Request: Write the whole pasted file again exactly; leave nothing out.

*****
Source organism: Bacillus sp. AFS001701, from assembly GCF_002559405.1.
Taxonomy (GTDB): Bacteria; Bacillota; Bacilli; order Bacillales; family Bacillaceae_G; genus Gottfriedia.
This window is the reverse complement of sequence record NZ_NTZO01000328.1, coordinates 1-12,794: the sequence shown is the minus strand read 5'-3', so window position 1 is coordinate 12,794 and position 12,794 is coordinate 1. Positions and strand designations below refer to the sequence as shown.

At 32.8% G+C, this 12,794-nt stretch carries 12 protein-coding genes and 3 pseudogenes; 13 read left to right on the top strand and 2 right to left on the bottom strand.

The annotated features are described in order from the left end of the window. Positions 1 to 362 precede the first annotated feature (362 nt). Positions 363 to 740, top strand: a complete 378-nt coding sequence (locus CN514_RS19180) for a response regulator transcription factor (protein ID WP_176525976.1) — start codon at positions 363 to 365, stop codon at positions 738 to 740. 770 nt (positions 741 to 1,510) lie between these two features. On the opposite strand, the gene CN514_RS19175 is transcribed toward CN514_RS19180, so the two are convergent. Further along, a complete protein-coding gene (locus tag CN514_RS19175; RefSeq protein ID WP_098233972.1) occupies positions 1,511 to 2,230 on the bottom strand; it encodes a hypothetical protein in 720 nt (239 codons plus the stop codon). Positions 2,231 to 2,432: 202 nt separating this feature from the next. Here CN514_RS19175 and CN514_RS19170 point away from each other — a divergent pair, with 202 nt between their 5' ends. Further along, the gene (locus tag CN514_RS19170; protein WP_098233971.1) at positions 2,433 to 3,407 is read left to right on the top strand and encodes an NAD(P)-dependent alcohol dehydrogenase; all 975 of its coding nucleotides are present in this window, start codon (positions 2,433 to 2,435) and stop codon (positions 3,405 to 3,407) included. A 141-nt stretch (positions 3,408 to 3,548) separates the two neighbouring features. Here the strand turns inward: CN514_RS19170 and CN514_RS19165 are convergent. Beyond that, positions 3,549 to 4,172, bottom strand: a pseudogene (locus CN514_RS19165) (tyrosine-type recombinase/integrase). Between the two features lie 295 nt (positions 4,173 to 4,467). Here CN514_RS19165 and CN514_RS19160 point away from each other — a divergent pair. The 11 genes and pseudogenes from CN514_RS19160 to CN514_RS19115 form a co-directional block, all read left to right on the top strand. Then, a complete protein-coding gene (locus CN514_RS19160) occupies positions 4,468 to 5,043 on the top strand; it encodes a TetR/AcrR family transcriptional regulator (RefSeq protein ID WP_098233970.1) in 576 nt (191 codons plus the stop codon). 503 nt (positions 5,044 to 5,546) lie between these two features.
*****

Source organism: Bacillus sp. AFS001701, from assembly GCF_002559405.1.
Taxonomy (GTDB): Bacteria; Bacillota; Bacilli; order Bacillales; family Bacillaceae_G; genus Gottfriedia.
This window is the reverse complement of sequence record NZ_NTZO01000328.1, coordinates 1-12,794: the sequence shown is the minus strand read 5'-3', so window position 1 is coordinate 12,794 and position 12,794 is coordinate 1. Positions and strand designations below refer to the sequence as shown.

At 32.8% G+C, this 12,794-nt stretch carries 12 protein-coding genes and 3 pseudogenes; 13 read left to right on the top strand and 2 right to left on the bottom strand.

The annotated features are described in order from the left end of the window. Positions 1 to 362 precede the first annotated feature (362 nt). Positions 363 to 740, top strand: a complete 378-nt coding sequence (locus CN514_RS19180) for a response regulator transcription factor (protein ID WP_176525976.1) — start codon at positions 363 to 365, stop codon at positions 738 to 740. 770 nt (positions 741 to 1,510) lie between these two features. On the opposite strand, the gene CN514_RS19175 is transcribed toward CN514_RS19180, so the two are convergent. Further along, a complete protein-coding gene (locus tag CN514_RS19175; RefSeq protein ID WP_098233972.1) occupies positions 1,511 to 2,230 on the bottom strand; it encodes a hypothetical protein in 720 nt (239 codons plus the stop codon). Positions 2,231 to 2,432: 202 nt separating this feature from the next. Here CN514_RS19175 and CN514_RS19170 point away from each other — a divergent pair, with 202 nt between their 5' ends. Further along, the gene (locus tag CN514_RS19170; protein WP_098233971.1) at positions 2,433 to 3,407 is read left to right on the top strand and encodes an NAD(P)-dependent alcohol dehydrogenase; all 975 of its coding nucleotides are present in this window, start codon (positions 2,433 to 2,435) and stop codon (positions 3,405 to 3,407) included. A 141-nt stretch (positions 3,408 to 3,548) separates the two neighbouring features. Here the strand turns inward: CN514_RS19170 and CN514_RS19165 are convergent. Beyond that, positions 3,549 to 4,172, bottom strand: a pseudogene (locus CN514_RS19165) (tyrosine-type recombinase/integrase). Between the two features lie 295 nt (positions 4,173 to 4,467). Here CN514_RS19165 and CN514_RS19160 point away from each other — a divergent pair. The 11 genes and pseudogenes from CN514_RS19160 to CN514_RS19115 form a co-directional block, all read left to right on the top strand. Then, a complete protein-coding gene (locus CN514_RS19160) occupies positions 4,468 to 5,043 on the top strand; it encodes a TetR/AcrR family transcriptional regulator (RefSeq protein ID WP_098233970.1) in 576 nt (191 codons plus the stop codon). 503 nt (positions 5,044 to 5,546) lie between these two features.